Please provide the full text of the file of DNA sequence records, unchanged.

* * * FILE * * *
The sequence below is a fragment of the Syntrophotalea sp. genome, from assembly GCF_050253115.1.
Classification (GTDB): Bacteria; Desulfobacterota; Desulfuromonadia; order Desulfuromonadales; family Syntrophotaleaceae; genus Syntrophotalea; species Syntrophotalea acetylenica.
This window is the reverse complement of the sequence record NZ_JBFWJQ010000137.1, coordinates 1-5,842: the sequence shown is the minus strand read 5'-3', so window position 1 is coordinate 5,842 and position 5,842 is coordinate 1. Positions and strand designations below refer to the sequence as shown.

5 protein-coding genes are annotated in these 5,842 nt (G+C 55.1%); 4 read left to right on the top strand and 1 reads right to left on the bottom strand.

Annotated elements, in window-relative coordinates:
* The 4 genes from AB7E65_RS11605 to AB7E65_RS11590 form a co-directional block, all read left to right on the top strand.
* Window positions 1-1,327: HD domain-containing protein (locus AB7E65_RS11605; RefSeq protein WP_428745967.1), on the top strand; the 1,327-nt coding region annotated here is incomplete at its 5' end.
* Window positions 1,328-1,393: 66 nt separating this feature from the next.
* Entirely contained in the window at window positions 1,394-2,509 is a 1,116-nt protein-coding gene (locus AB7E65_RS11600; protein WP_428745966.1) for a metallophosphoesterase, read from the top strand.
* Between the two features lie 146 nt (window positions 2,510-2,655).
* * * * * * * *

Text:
The sequence below is a fragment of the Syntrophotalea sp. genome, from assembly GCF_050253115.1.
Classification (GTDB): Bacteria; Desulfobacterota; Desulfuromonadia; order Desulfuromonadales; family Syntrophotaleaceae; genus Syntrophotalea; species Syntrophotalea acetylenica.
This window is the reverse complement of the sequence record NZ_JBFWJQ010000137.1, coordinates 1-5,842: the sequence shown is the minus strand read 5'-3', so window position 1 is coordinate 5,842 and position 5,842 is coordinate 1. Positions and strand designations below refer to the sequence as shown.

5 protein-coding genes are annotated in these 5,842 nt (G+C 55.1%); 4 read left to right on the top strand and 1 reads right to left on the bottom strand.

Annotated elements, in window-relative coordinates:
* The 4 genes from AB7E65_RS11605 to AB7E65_RS11590 form a co-directional block, all read left to right on the top strand.
* Window positions 1-1,327: HD domain-containing protein (locus AB7E65_RS11605; RefSeq protein WP_428745967.1), on the top strand; the 1,327-nt coding region annotated here is incomplete at its 5' end.
* Window positions 1,328-1,393: 66 nt separating this feature from the next.
* Entirely contained in the window at window positions 1,394-2,509 is a 1,116-nt protein-coding gene (locus AB7E65_RS11600; protein WP_428745966.1) for a metallophosphoesterase, read from the top strand.
* Between the two features lie 146 nt (window positions 2,510-2,655).